Tesla AWS Hack

By   ISBuzz Team
Writer , Information Security Buzz | Feb 22, 2018 02:15 am PST

Breaking news has revealed that Tesla’s Amazon Web Services account was hacked to mine cryptocurrency. The hack, which was brought to Tesla’s attention by the cybersecurity startup RedLock, also reportedly exposed some of Tesla’s proprietary data related to mapping, telemetry, and vehicle servicing. IT security experts commented below.

 Ken Spinner, VP of Field Engineering at Varonis:

“Whenever a compromise or data breach takes place, there’s a tendency to point fingers, but the reality isn’t as clear cut: Security doesn’t have an on/off switch – and it’s important to layer multiple and different security measures to protect underlying data and resources.

AWS provides a number of base level controls such as two-factor authentication and VPC (Virtual Private Clouds) to help protect accounts, monitor systems and prevent data exfiltration, but it’s not a silver bullet. If credentials are leaked it is nearly impossible for AWS to determine if the use they are being put to is legitimate. It’s ultimately up to the user to ensure their information remains safe.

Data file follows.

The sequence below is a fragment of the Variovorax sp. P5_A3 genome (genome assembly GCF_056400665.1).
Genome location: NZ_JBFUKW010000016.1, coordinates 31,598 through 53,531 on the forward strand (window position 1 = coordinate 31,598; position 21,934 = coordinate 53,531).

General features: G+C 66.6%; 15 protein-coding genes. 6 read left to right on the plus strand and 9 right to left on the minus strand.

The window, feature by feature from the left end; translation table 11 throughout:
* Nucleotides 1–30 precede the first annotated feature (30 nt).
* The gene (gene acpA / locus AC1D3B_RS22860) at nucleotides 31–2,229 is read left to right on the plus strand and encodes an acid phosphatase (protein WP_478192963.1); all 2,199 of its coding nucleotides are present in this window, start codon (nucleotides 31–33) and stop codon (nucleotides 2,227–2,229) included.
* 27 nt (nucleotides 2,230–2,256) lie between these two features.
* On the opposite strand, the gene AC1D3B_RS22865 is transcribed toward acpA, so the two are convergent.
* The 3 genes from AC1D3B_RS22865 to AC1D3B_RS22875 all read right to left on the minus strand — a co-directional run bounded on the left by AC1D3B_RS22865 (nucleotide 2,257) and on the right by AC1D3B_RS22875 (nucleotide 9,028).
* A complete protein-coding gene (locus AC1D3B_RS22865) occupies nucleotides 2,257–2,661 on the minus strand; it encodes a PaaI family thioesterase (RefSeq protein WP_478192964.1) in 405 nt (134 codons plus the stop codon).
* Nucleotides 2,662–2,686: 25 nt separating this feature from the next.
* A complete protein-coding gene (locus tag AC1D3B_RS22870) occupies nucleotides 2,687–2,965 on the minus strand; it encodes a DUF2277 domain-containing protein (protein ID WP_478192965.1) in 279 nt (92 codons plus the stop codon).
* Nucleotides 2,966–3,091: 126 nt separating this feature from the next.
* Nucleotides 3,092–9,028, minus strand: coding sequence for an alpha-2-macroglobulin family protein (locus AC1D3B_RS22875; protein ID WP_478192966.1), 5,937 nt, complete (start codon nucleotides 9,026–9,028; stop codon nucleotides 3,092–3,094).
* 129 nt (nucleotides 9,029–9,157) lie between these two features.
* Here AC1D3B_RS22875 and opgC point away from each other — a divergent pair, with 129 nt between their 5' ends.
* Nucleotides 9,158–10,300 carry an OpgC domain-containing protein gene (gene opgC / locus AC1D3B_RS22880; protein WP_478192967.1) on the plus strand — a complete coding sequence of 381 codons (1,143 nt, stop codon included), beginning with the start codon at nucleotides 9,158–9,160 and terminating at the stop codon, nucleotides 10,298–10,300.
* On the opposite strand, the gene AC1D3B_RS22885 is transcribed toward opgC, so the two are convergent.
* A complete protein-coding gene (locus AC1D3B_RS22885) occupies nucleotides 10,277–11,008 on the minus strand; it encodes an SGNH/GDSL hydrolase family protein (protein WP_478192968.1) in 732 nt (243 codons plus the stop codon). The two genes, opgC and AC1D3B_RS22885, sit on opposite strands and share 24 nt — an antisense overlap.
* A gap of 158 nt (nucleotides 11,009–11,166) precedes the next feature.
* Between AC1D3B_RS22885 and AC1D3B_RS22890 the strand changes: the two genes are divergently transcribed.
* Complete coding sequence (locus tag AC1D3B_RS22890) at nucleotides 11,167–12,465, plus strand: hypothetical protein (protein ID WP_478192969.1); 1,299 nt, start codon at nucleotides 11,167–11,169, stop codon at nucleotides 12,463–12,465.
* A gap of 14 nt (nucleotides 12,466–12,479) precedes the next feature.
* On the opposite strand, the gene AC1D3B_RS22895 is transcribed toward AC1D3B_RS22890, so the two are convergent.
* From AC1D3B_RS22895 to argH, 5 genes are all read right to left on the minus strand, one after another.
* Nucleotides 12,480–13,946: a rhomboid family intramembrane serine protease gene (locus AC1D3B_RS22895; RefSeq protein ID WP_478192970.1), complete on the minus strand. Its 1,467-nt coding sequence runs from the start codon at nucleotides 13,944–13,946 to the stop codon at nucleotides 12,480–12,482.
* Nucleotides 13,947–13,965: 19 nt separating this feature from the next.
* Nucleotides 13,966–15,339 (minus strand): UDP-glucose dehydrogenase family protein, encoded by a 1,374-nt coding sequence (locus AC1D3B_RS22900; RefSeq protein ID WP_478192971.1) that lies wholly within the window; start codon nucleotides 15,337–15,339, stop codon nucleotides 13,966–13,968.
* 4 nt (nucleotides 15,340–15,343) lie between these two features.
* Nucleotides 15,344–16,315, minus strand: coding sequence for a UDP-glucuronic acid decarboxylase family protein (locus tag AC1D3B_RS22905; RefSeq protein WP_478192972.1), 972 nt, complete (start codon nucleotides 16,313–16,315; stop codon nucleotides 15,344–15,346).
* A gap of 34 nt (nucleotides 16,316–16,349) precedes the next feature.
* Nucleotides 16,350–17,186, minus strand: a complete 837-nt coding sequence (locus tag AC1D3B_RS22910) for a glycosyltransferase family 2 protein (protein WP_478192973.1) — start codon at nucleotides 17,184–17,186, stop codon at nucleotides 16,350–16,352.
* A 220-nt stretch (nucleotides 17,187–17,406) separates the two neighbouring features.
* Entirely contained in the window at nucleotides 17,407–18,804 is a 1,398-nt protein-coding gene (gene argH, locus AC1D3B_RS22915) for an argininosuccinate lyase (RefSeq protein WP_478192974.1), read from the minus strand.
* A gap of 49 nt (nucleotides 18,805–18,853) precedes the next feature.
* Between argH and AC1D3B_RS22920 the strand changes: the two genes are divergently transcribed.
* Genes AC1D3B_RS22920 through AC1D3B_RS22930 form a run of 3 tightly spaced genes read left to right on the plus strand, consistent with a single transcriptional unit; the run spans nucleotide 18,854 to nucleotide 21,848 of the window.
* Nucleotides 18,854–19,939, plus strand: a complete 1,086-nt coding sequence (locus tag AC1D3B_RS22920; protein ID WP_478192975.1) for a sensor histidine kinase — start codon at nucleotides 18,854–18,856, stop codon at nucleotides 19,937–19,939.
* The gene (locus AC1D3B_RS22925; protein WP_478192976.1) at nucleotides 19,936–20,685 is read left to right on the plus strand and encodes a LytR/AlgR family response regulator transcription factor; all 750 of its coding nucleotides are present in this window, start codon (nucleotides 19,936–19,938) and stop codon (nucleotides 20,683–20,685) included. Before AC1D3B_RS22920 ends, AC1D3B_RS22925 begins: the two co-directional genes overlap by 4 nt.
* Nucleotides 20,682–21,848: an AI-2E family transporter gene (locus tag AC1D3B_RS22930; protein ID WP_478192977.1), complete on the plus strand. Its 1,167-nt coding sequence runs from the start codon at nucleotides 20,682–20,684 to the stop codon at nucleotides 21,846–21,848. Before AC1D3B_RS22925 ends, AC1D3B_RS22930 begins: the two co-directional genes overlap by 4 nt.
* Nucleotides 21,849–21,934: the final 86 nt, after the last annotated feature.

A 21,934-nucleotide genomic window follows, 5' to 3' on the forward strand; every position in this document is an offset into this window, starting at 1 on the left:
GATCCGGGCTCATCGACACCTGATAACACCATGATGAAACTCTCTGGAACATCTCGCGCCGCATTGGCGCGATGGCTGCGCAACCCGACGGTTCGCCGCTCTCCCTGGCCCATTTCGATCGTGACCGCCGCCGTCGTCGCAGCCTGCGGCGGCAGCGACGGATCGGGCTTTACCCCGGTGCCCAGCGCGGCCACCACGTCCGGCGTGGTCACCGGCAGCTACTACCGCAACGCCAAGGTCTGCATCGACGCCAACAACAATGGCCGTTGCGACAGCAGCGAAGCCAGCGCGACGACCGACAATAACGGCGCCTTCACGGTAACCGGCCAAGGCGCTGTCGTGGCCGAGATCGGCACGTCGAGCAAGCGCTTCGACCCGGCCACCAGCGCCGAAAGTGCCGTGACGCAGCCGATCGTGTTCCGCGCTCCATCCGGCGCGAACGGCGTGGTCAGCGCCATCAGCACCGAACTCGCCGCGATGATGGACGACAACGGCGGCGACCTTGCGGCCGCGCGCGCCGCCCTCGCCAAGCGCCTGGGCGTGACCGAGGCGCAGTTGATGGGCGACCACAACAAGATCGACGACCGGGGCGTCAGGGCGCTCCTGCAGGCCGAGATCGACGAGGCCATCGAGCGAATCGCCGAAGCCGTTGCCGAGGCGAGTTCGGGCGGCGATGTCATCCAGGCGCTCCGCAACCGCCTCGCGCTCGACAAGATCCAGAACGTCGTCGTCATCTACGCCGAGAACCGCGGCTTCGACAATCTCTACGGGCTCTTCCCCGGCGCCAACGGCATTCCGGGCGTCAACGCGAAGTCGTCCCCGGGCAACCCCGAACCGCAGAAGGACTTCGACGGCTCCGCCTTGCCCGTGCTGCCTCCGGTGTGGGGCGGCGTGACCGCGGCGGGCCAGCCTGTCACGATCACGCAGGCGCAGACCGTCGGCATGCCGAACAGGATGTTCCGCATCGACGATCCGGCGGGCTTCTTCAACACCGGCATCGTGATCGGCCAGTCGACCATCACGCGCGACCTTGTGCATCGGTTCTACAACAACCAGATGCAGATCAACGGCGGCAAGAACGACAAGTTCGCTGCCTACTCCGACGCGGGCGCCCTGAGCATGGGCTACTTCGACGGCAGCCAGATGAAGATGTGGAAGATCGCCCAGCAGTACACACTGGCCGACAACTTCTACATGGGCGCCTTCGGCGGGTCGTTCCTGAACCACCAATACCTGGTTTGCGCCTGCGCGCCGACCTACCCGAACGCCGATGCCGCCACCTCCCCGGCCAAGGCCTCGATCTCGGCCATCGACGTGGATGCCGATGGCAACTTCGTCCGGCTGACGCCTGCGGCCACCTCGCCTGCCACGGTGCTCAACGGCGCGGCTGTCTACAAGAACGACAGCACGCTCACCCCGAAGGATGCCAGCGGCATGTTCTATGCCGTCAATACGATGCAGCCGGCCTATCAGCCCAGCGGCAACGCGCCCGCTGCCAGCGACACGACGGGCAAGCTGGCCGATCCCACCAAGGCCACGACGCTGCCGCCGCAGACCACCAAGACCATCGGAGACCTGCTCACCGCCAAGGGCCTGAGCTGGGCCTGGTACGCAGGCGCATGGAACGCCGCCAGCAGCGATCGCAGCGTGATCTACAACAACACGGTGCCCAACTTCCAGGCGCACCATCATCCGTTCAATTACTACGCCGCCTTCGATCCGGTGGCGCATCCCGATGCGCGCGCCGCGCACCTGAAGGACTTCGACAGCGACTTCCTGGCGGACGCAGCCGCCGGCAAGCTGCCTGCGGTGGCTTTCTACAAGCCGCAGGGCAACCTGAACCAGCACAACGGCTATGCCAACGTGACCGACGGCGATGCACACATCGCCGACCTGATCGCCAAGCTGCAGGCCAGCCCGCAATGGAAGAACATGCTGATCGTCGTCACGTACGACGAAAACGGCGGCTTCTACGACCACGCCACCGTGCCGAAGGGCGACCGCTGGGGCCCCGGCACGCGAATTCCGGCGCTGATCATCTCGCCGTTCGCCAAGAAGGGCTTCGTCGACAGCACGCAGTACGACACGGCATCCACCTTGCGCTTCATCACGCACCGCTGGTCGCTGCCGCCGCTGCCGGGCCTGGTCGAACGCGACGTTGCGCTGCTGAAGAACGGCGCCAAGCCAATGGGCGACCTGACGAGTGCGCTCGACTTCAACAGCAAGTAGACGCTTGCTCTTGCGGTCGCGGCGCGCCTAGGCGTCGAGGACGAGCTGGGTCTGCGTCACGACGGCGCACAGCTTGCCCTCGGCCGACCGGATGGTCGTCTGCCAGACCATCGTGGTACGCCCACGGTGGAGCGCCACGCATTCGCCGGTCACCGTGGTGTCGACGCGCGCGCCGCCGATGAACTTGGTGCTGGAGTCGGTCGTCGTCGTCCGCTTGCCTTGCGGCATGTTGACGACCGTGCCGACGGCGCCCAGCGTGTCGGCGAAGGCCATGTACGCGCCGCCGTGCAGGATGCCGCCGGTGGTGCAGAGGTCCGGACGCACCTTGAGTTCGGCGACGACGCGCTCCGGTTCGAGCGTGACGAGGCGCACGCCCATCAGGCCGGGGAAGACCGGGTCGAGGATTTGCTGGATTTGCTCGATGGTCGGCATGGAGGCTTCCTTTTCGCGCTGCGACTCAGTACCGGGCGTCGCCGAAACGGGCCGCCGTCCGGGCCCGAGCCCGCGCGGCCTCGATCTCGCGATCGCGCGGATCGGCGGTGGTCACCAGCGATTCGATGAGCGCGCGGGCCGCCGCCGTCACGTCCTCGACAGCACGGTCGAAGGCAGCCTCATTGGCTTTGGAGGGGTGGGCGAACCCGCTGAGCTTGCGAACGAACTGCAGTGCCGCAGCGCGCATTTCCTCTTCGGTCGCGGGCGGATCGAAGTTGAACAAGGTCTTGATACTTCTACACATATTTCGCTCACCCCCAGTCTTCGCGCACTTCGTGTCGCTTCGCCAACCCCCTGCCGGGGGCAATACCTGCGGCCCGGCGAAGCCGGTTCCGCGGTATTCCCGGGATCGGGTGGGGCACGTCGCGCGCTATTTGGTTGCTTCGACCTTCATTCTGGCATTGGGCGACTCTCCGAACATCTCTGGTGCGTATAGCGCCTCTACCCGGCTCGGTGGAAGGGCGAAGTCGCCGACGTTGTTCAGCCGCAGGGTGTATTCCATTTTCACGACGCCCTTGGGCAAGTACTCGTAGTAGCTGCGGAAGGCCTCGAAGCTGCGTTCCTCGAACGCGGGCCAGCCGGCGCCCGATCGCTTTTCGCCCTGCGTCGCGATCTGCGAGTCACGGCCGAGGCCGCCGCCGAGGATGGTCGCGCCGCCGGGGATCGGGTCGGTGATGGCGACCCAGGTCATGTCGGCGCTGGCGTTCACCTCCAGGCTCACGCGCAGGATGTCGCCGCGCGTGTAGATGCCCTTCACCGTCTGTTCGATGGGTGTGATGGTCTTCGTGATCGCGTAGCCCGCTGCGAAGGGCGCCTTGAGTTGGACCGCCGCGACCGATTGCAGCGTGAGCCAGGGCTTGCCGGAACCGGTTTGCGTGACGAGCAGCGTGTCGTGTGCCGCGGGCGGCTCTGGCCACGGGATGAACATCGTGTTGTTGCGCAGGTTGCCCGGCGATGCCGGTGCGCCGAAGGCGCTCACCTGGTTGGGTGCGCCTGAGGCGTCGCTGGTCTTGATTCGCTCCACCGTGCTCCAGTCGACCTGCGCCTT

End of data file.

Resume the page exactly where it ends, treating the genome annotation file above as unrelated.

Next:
Computing needs are increasing and the frameworks for managing, deploying and protecting data are growing more complicated. AWS applications are often a mix of native AWS Services, open source tools and vendor applications – any one of which may have an issue or misconfiguration which allows complete access to an outside party.

Cryptojacking offers hackers a near-immediate return for their efforts, which increases the amount of effort they’re willing to expend on exploiting individual accounts. Compared to the old models of monetizing data breaches — selling credit card numbers or personal account information — cryptojacking is harder to detect, has fewer criminal penalties and offers a larger payday.”

Tim Erlin, Vice President of Product Management and Strategy at Tripwire:

“Mining cryptocurrency requires resources, and there’s no reason that criminals wouldn’t look for the same advantages from the cloud as other organizations.

Why make the effort of getting a human being to pay a ransom when you can use their resources to generate your own?

We’ve seen numerous incidents with insecure configurations at their root. Organizations with cloud infrastructure must establish baselines for secure configurations and monitor them for changes.”

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